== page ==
Square sells accessories created to make the till look and feel more professional. Their Dock for Square Reader (£19 + VAT) can be attached to a countertop and keeps the terminal charged all day. Their iPhone cases enable you to attach a Square Reader to the back of your iPhone to give the impression of an all-in-one card machine. Their Square Stand (£129 + VAT) for iPad enables you to swivel the tablet screen to face the customer who can then enter their PIN. In addition, the Square Stand has a swipe slot for magnetic stripe cards, used for American cards that still swipe.
It is possible to attach Square Reader to an iPhone via this special case. Photo: Square
Quite a few receipt printers work with the Square system, but some only work if the Square Stand is used too. Countertop printers that do not need Square Stand include Star Micronics TSP143 and TSP654 models and Epson TM-T88V, amongst others. If you want a portable receipt printer, the Star Micronics SM-S210i and SM-T300i Bluetooth receipt printers will work, among others. The compatible Star Micronics SP742ML kitchen printer can withstand heat, ideal for print order tickets in hot restaurant kitchens.
Reports and accounting
An important function of any POS software is the reporting. With Square, you can check details of sales any time from the app or Square account in your internet browser. At the end of each day, view or export a daily report to Excel and see how sales compare with the same date last year.
Cloud-based point of sale solutions such as this are convenient because you can access and view the data on any device with an internet browser. In old-fashioned till systems, sales data were stored on local computers, deeming it impossible to access the data from anywhere else than that computer.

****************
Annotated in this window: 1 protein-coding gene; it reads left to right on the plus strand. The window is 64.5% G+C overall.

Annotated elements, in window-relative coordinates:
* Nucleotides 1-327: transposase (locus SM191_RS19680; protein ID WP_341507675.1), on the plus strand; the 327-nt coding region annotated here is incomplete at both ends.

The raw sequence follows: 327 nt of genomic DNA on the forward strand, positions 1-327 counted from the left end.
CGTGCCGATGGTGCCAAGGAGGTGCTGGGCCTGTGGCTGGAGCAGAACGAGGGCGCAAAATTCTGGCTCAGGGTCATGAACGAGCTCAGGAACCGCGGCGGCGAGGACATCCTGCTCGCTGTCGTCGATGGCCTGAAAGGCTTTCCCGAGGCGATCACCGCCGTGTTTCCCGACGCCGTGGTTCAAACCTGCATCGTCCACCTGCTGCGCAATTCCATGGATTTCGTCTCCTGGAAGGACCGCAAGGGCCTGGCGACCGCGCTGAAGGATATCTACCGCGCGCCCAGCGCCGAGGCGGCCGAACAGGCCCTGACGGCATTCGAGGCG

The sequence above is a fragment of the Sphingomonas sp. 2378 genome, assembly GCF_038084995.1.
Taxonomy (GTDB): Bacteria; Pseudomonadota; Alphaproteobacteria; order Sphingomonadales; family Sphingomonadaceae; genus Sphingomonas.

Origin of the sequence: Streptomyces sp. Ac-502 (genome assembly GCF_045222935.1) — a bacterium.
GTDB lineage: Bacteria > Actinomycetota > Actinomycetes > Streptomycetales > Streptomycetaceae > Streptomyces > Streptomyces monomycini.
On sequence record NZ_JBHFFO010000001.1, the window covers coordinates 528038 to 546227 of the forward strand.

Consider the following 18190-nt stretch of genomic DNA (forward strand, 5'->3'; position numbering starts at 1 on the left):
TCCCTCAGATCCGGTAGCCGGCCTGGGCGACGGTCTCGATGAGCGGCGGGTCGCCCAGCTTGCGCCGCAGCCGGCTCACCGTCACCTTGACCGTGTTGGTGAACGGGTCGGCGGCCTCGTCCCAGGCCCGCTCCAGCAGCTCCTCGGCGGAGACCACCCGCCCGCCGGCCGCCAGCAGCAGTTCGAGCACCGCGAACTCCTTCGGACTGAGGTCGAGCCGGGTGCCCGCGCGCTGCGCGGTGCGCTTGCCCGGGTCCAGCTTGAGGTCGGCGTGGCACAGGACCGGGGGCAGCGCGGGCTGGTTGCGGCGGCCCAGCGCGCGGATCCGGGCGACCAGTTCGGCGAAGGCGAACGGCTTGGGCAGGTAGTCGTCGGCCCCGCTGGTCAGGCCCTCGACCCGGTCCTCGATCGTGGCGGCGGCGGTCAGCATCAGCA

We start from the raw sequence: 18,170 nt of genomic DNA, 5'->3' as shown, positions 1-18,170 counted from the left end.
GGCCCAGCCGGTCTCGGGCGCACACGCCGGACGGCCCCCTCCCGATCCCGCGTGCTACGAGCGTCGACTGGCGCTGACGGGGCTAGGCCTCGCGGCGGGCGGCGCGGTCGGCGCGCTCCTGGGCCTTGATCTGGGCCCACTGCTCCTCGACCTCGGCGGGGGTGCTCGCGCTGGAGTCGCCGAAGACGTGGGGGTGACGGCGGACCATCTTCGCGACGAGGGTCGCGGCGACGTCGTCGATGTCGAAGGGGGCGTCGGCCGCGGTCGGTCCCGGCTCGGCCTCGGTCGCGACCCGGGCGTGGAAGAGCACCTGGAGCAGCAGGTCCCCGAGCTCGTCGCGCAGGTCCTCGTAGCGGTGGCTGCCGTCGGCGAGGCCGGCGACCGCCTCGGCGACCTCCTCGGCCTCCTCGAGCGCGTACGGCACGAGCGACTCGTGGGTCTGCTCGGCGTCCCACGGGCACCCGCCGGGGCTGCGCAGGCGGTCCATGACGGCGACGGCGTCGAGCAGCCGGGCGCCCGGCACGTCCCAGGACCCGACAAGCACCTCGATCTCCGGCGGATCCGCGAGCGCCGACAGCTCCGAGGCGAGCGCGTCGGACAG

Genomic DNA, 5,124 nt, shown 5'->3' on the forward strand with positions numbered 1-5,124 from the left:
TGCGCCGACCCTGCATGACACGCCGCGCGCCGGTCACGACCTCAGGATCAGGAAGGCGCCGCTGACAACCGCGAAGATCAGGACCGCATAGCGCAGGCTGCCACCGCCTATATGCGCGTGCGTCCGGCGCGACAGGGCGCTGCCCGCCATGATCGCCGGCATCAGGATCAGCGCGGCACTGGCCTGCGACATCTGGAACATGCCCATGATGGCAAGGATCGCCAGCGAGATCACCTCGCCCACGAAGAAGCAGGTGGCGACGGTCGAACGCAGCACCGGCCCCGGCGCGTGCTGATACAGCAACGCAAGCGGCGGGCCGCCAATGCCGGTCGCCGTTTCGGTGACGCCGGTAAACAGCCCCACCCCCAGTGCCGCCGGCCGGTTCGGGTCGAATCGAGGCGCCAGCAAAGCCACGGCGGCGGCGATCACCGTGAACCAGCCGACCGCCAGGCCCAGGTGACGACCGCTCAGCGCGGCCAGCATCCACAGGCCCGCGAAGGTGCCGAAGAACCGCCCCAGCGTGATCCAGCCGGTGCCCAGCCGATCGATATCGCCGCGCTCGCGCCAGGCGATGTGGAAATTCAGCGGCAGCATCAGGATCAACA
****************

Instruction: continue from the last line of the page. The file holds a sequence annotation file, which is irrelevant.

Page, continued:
Reports are easy to understand and can be customised. Photo: Square
With all sales data in the cloud, you can log in to the Square account in any supported internet browser and even export the data to Excel for local storage, reporting and accounting purposes. At the same time, your account adds all sales activities in real time, so you can always check in on how you’re doing.
For more complex accounting features, you can export data to Xero or other supported accounting software.
Who is it suited for?
Square aims to suit every business type. Having tested the POS app, we can verify it’s especially useful in the retail and hospitality sectors, food-an-drink in particular, due to its comprehensive product library, checkout functions, tipping, analytics and staff management features.
Growing businesses can switch to a more advanced POS system (Vend, TouchBistro or Lavu) and integrate with many partner apps, giving you room for growth. Those selling at multiple locations can also benefit from this simple system that yet is advanced enough to distinguish sales in different locations.
It should be said that Square has a list of prohibited businesses too. Some of these industries include various pharmaceuticals, adult products and services, certain marketing services, certain financial services, and illegal or otherwise questionable products and services.
Square has been particularly popular with cafés and eateries. Photo: Square
Customer reviews and support
Square is available to phone or email between 9am and 5pm Monday to Friday. There is no weekend or evening support, which is fine if the system works for you, but not so good if you prefer support at night in a bar, for example.
Despite the promising features and sleek looks, Square has received a significant amount of complaints in its other markets and also some in the UK. The common complaints are around sudden 90-day account freezes, subsequent holding of money accepted through the card reader, account verification issues, and poor telephone support. Square has to comply with security requirements (esp. with PCI’s payment software standard) and want to keep customers safe, but it’s not nice when you’re told they’re “required” to hold your hard-earned money for 90 days for no clear reason.
As regards to their customer support, customers have reported they can’t get through to Square on the phone or haven’t had proper help. Generally, customer reviews are positive, though.
Having tried and tested Square Reader, we can conclude that:
- It works seamlessly with contactless and chip cards and looks great on a counter.
- A separate magstripe reader for swipe cards is not practical, but unlikely to be used much.
- The free app is superb. It has features for any type of business and can integrate with lots of partner apps – ideal for growing businesses.
- The app features are especially suited for hospitality and retail sectors.
- Customer support could be more accessible.
Out of all card readers in the UK, Square Reader is definitely one of our top three choices alongside iZettle Reader and SumUp Air.